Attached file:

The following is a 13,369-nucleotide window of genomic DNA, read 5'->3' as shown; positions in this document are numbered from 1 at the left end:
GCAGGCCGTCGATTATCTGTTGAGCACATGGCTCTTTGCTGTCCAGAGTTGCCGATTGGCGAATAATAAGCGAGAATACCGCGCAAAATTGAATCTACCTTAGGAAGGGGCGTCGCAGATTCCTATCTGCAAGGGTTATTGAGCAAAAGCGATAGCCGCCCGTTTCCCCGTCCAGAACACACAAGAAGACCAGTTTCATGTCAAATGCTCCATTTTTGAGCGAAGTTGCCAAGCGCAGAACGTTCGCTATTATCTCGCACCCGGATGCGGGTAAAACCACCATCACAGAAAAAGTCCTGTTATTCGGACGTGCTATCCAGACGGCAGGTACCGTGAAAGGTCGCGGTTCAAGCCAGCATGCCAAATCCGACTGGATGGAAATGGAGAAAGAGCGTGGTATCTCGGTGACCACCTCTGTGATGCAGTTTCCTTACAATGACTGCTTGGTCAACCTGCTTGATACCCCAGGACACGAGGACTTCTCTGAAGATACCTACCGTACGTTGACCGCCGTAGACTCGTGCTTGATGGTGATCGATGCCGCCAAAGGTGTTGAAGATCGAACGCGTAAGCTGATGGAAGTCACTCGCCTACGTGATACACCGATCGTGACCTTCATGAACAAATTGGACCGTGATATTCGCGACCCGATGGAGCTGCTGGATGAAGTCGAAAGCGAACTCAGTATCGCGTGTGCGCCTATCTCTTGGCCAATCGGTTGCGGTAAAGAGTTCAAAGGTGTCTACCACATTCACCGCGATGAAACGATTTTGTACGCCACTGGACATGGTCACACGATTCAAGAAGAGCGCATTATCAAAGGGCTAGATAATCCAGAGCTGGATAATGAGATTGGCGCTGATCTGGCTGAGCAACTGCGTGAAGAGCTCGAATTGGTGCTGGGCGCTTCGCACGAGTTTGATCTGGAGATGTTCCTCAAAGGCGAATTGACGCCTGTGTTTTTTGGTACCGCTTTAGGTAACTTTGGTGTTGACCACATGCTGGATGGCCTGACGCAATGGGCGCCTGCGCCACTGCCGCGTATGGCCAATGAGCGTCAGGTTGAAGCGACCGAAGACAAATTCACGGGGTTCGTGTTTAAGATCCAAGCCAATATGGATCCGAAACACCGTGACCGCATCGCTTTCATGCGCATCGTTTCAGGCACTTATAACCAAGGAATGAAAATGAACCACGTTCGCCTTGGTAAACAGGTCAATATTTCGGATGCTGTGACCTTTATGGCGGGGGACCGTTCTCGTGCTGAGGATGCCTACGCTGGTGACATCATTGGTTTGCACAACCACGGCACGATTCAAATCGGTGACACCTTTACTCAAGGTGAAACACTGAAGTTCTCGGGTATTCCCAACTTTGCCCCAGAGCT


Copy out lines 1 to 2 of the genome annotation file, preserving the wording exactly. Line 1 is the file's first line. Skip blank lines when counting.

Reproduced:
The following is a 13,369-nucleotide window of genomic DNA, read 5'->3' as shown; positions in this document are numbered from 1 at the left end:
GCAGGCCGTCGATTATCTGTTGAGCACATGGCTCTTTGCTGTCCAGAGTTGCCGATTGGCGAATAATAAGCGAGAATACCGCGCAAAATTGAATCTACCTTAGGAAGGGGCGTCGCAGATTCCTATCTGCAAGGGTTATTGAGCAAAAGCGATAGCCGCCCGTTTCCCCGTCCAGAACACACAAGAAGACCAGTTTCATGTCAAATGCTCCATTTTTGAGCGAAGTTGCCAAGCGCAGAACGTTCGCTATTATCTCGCACCCGGATGCGGGTAAAACCACCATCACAGAAAAAGTCCTGTTATTCGGACGTGCTATCCAGACGGCAGGTACCGTGAAAGGTCGCGGTTCAAGCCAGCATGCCAAATCCGACTGGATGGAAATGGAGAAAGAGCGTGGTATCTCGGTGACCACCTCTGTGATGCAGTTTCCTTACAATGACTGCTTGGTCAACCTGCTTGATACCCCAGGACACGAGGACTTCTCTGAAGATACCTACCGTACGTTGACCGCCGTAGACTCGTGCTTGATGGTGATCGATGCCGCCAAAGGTGTTGAAGATCGAACGCGTAAGCTGATGGAAGTCACTCGCCTACGTGATACACCGATCGTGACCTTCATGAACAAATTGGACCGTGATATTCGCGACCCGATGGAGCTGCTGGATGAAGTCGAAAGCGAACTCAGTATCGCGTGTGCGCCTATCTCTTGGCCAATCGGTTGCGGTAAAGAGTTCAAAGGTGTCTACCACATTCACCGCGATGAAACGATTTTGTACGCCACTGGACATGGTCACACGATTCAAGAAGAGCGCATTATCAAAGGGCTAGATAATCCAGAGCTGGATAATGAGATTGGCGCTGATCTGGCTGAGCAACTGCGTGAAGAGCTCGAATTGGTGCTGGGCGCTTCGCACGAGTTTGATCTGGAGATGTTCCTCAAAGGCGAATTGACGCCTGTGTTTTTTGGTACCGCTTTAGGTAACTTTGGTGTTGACCACATGCTGGATGGCCTGACGCAATGGGCGCCTGCGCCACTGCCGCGTATGGCCAATGAGCGTCAGGTTGAAGCGACCGAAGACAAATTCACGGGGTTCGTGTTTAAGATCCAAGCCAATATGGATCCGAAACACCGTGACCGCATCGCTTTCATGCGCATCGTTTCAGGCACTTATAACCAAGGAATGAAAATGAACCACGTTCGCCTTGGTAAACAGGTCAATATTTCGGATGCTGTGACCTTTATGGCGGGGGACCGTTCTCGTGCTGAGGATGCCTACGCTGGTGACATCATTGGTTTGCACAACCACGGCACGATTCAAATCGGTGACACCTTTACTCAAGGTGAAACACTGAAGTTCTCGGGTATTCCCAACTTTGCCCCAGAGCT